May 18th, 2018 - written by Kimserey with .
Since I have installed Ubuntu as a subsystem, I see myself using more and more bash. The reason being that all the VMs I spin up are Ubuntu VMs. My interactions with my servers are very basic but even for those, there are many beautiful commands which ease my interactions. Today I would like to go through the commands and tips which I use on a daily basis.
The ssh command allows us to remotly access a terminal or to execute commands remotly.
For example when we create a new EC2 instance on AWS we can download the private key. This key can be used to ssh into the vm.
1 ssh -i key.pem user@hostname
-i is used to indicate the identity file to use. You might need to change the permissions on the file before it can be used with
chmod 700 key.pem.
It is also possible, to make life easier, to setup ssh to autodetect the private key file to use based on the host we are trying to access.
We can achieve that by placing the
key.pem file under
~/.ssh and provide the proper rights
chmod 700 ~/.ssh.
Next create or modify the
~/.ssh/config file to specify the identity file and the hostname for this host.
1 2 3 4 5 6 7 8 9 Host hostname1 HostName hostname1.com IdentityFile ~/.ssh/key1.pem User user Host hostname2 HostName hostname2.com IdentityFile ~/.ssh/key2.pem User user
Now we will no longer need to specify the identity file and the hostname to ssh into the server.
1 ssh hostname1
Another useful functionality is the tunneling
-L. SSH allows to redirect traffic from a
Local port to a particular address on the server.
This is particularly useful when an address is only accessible from the server.
1 ssh hostname1 -fNL 9500:localhost:9000
-f is used to start the tunneling in the background. To terminate it we can find the process by doing
ps aux | grep 9500:localhost:9000 and then execute a
kill -9 processid to kill the ssh process.
-N is to specify that we do not want to execute any remote command.
This command will tunnel all traffic from our port 9500 to localhost:9000 on the server.
This can also be setup in the config file:
1 2 3 4 5 6 7 8 9 10 11 Host hostname1 HostName hostname1.com IdentityFile ~/.ssh/key1.pem User user # tunnel to hostname1.com Host tunnel HostName hostname1.com IdentityFile ~/.ssh/key1.pem LocalForward 9500 localhost:9000 User user
Then we will be able to do
ssh tunnel to start a tunnel. We can also use the arguments the same way with
ssh tunnel -fN.
scp provides a remote copy functionality.
We can copy from local directory to a remote destination:
1 scp -r ./dir hostname1:~/
-ris needed to copy a folder,
hostname1is the host defined in the configuration file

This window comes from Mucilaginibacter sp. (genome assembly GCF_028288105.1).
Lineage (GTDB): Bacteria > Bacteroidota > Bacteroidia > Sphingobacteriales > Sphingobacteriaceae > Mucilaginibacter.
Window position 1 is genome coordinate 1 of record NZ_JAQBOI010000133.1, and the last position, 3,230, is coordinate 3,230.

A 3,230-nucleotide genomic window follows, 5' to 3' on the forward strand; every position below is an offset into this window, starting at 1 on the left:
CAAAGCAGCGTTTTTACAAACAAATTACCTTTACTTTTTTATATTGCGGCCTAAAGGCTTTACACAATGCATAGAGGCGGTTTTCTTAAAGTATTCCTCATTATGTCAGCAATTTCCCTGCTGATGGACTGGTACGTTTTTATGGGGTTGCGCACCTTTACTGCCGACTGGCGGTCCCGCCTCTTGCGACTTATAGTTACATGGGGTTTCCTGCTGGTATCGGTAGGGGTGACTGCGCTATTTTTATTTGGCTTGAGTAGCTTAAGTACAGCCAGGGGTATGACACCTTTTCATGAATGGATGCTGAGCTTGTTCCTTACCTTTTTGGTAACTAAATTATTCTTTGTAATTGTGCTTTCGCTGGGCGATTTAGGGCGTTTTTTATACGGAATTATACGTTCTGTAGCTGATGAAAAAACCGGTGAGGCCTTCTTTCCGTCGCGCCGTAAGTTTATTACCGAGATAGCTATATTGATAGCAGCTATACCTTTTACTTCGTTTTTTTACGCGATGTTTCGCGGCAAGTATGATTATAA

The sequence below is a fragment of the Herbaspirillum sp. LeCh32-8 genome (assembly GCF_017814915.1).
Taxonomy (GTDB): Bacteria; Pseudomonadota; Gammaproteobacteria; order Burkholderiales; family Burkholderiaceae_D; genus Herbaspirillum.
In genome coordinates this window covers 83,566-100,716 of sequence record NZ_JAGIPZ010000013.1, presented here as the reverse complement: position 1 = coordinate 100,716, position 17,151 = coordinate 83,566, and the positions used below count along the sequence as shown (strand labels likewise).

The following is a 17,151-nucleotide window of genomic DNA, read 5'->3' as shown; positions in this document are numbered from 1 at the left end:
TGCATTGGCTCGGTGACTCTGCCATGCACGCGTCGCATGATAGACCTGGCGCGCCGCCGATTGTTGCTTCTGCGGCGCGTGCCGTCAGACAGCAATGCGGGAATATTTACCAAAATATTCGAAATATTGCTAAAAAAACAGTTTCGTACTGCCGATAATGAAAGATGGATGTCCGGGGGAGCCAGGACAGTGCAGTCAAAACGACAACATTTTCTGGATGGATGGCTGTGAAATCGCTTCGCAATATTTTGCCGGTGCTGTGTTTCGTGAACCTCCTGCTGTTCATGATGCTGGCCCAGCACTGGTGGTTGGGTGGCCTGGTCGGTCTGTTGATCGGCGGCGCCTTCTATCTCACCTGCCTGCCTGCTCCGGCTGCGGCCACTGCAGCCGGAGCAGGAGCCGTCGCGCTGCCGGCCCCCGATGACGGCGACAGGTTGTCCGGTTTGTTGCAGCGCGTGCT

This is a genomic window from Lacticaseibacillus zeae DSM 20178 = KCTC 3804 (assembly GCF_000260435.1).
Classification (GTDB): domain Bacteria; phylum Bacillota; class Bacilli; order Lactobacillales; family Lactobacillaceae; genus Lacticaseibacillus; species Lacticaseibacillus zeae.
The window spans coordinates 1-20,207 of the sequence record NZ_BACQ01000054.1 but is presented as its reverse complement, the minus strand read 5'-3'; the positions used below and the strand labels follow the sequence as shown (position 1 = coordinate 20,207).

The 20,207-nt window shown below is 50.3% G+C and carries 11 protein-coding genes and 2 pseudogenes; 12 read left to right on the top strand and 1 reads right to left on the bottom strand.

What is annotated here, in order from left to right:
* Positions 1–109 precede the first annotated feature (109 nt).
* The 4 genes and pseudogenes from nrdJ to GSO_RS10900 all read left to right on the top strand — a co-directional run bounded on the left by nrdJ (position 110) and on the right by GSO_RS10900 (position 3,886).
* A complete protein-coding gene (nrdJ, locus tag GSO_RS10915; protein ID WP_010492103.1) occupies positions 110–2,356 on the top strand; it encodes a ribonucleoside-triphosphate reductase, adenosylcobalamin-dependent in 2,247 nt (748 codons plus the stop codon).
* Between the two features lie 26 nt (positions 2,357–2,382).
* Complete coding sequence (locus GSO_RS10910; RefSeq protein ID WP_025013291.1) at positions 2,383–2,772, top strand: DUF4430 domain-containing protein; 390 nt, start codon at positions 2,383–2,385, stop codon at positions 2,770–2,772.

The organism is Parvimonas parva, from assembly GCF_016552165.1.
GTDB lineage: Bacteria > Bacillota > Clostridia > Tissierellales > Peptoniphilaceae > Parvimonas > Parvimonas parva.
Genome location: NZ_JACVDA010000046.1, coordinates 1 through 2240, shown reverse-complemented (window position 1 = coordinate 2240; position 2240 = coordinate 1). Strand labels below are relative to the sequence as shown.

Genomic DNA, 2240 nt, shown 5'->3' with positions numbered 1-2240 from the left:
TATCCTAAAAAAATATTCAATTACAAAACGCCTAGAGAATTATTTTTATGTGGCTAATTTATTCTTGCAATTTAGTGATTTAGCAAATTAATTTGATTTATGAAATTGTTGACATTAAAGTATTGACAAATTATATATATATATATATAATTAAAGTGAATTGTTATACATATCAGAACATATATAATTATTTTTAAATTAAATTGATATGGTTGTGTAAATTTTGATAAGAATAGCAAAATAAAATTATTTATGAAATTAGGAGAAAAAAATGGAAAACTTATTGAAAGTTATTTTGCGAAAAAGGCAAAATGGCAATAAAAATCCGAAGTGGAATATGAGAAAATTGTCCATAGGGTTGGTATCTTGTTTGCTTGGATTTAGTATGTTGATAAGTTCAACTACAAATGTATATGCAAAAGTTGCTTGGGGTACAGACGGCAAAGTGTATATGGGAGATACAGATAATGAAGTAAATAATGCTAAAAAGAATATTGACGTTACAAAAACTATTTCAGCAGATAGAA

We can also dowload from a remote destination:
1 scp hostname1:~/myfile.txt ./dir/
It runs on ssh therefore we would need to setup ssh to autodetect the identity file as described earlier. Without the config file we would have had done the following:
1 scp -i key.pem -r ./dir user@hostname:~/
To create aliases, we need to use the
alias command. For example if we want to create a command to ssh and scp:
1 2 alias ssh-myapp='ssh hostname1' alias scp-myapp='scp -r /dir hostname1:~/'
But those are temporary, if we want to persist them, we can add them to
1 sudo vim ~/.bash_aliases
.bash_aliases is actually called from
.bashrc which is the file containing the command to run (rc: run command) before the interactive bash starts. This the line which calls
1 2 3 4 5 6 7 8 # Alias definitions. # You may want to put all your additions into a separate file like # ~/.bash_aliases, instead of adding them here directly. # See /usr/share/doc/bash-doc/examples in the bash-doc package. if [ -f ~/.bash_aliases ]; then . ~/.bash_aliases fi
For watching a file, we can use
1 less +F /var/log/myapp/app.log
grep is used to find a particular line in a text.
We seen earlier that we can pipe
| grep to find a process but we can also pipe anything which is a text format. For example we can also pipe
man which is the manual and find the definition of a partulcar argument:
1 man ssh | grep -C3 -- -N
-C prints the 3 surrounding lines of each match.
-- (double dash) is used to define the end of the options so that we can specify
-N as a string pattern. Without it, it would have been considered as an option.
And that concludes today’s post.
Today we saw some useful commands on bash mainly targeted to interact with a Linux server, copy files and create useful aliases to make work quicker. We saw how we could configure and use
ssh to login on a remote server, we also saw how we could use
scp to copy files in a secured way and lastly we saw how to save
alias to make it quicker and to not have to memorize server addresses and lastly we saw a useful
less command to watch files and
grep to find a particular line in a text input. Hope you liked this post, see you next time!